So what is knowledge management looked like in a project context? It will probably addressed learning before, during and after a project activity, it will probably address knowledge sharing between the projects, it will address knowledge ownership (who looks after the knowledge?) and it will address the issues of a knowledge base of reference material which projects can access.
A key tool in learning before project is the project knowledge management plan. This provides a focus on the critical knowledge for the project, and then addresses how the knowledge will be accessed, who will find it, how and when, and how new knowledge will be created and stored. You can think of knowledge as flowing into a project at the start, and out of the project at the end, and this flow of knowledge needs to be managed. The KM plan is the tool that manages this flow.

The plan is created at the planning workshop involving all the project team, and one of the key outputs from this workshop will be the knowledge needs register.
Learning during the project is conducted through after action reviews after each crucial milestone or activity. However the after action reviews need to be linked with process improvement within the project, so that the project can adapt and react to every new learning.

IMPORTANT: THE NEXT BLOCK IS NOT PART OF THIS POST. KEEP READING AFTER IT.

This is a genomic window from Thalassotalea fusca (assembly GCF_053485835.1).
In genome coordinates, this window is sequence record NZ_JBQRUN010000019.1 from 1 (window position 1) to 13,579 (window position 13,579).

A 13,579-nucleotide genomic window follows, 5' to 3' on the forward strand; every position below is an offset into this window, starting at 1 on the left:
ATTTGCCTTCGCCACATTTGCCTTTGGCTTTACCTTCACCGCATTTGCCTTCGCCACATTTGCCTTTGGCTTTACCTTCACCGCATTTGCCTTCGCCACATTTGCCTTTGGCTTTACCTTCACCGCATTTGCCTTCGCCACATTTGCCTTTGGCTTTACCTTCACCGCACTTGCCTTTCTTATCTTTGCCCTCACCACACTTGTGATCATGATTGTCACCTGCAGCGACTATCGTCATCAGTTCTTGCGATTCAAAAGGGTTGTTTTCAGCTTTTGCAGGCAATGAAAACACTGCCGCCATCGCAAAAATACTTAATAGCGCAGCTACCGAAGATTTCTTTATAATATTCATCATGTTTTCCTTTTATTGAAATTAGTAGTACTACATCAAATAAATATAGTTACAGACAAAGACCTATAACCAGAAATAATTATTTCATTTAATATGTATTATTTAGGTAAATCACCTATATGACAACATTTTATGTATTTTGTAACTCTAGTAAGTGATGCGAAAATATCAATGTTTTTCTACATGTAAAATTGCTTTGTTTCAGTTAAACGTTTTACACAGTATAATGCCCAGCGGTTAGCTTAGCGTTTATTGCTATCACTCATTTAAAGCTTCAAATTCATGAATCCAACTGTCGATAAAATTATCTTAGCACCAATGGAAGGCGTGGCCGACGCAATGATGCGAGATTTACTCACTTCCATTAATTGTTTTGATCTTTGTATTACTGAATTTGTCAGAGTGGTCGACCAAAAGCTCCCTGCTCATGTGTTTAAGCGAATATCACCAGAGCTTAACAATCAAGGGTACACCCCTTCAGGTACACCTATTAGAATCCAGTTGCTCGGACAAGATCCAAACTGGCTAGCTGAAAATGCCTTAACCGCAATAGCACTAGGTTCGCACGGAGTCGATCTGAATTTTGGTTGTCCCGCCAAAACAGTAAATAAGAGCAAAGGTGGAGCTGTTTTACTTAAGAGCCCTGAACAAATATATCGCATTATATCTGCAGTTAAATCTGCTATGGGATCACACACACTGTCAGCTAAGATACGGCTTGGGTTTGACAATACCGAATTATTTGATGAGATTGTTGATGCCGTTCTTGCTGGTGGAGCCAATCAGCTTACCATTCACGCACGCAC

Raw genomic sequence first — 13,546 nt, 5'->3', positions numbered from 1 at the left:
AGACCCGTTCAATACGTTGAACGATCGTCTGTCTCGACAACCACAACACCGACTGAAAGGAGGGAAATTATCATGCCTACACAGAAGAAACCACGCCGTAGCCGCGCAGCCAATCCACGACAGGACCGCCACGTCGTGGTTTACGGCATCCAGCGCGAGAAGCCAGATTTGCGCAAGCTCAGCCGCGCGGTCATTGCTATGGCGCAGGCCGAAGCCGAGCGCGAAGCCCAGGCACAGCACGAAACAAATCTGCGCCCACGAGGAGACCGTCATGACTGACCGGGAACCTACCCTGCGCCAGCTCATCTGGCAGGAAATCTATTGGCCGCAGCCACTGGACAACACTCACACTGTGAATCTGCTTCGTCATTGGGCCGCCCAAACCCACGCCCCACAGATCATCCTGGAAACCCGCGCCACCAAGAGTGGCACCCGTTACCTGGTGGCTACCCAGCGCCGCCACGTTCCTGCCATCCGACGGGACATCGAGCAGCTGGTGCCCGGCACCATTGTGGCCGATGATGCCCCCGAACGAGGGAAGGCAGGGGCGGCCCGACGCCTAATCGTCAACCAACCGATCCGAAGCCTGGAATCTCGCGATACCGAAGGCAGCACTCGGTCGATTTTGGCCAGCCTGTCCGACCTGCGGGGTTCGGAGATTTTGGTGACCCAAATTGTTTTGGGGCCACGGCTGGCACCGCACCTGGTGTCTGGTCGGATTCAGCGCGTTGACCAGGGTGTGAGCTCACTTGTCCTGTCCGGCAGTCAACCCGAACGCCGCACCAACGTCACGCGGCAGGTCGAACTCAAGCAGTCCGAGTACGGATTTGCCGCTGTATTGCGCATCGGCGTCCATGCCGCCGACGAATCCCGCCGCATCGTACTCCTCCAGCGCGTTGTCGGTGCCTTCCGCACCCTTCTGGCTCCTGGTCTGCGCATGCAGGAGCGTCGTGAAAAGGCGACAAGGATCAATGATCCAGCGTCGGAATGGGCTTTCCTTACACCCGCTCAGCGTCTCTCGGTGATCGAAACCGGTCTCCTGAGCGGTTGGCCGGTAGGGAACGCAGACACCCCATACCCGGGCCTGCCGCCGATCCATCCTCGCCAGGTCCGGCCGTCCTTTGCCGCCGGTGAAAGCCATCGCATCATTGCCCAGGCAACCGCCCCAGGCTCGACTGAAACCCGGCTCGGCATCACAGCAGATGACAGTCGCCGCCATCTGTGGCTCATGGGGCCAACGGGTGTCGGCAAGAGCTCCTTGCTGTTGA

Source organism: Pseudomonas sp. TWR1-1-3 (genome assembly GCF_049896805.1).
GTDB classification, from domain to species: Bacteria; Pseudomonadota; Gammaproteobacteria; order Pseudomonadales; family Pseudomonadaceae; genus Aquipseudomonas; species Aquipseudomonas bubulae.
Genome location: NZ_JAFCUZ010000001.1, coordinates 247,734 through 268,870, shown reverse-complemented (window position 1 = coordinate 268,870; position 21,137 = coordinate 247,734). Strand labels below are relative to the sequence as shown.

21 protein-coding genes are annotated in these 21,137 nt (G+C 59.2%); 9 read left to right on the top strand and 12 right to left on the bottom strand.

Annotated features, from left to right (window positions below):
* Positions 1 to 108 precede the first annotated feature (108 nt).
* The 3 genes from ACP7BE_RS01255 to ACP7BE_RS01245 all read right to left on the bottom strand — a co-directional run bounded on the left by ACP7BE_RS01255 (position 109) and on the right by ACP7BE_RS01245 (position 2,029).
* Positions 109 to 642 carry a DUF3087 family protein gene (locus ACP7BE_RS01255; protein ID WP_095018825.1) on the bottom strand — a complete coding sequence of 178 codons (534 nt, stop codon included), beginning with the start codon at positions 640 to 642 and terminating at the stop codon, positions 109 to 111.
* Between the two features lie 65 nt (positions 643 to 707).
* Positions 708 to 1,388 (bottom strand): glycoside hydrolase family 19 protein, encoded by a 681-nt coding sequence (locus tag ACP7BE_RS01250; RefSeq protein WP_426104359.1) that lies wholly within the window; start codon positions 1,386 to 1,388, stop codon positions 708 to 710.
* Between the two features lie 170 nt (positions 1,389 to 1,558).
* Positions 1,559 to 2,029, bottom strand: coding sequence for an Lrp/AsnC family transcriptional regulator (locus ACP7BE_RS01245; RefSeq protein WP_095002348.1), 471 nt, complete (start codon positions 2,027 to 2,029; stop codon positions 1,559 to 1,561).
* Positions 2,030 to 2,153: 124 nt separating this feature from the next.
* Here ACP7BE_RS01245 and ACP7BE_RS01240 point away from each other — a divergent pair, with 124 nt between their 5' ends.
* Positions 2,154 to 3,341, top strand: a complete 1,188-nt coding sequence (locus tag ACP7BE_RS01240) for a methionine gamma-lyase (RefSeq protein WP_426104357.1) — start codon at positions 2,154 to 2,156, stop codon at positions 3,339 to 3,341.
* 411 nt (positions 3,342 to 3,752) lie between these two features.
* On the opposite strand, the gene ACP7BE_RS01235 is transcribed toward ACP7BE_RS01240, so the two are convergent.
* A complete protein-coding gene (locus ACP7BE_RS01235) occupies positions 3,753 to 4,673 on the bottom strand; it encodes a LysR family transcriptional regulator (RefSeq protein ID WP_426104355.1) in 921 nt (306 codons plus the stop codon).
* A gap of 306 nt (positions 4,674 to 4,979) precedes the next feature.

Learning after the project is linked to lessons identification. This can be done either by scheduling and lessons identification meeting such as the retrospect, or actually embedding the learning engineer with the project in the later stages. The retrospect is like a large-scale after action review, where attention is paid, and discussion held among the team, on each of the learning points in turn. This review should be externally facilitated, and the aim is to identify their lessons and document them in enough detail and context that they can be useful to others in future. However the main objective is not merely to identify the lessons, but to make changes to processes, procedures and organisational structure so that the learning is embedded. To this end, there needs to be a learning workflow, so that lessons are validated, and carried through into action and process improvement.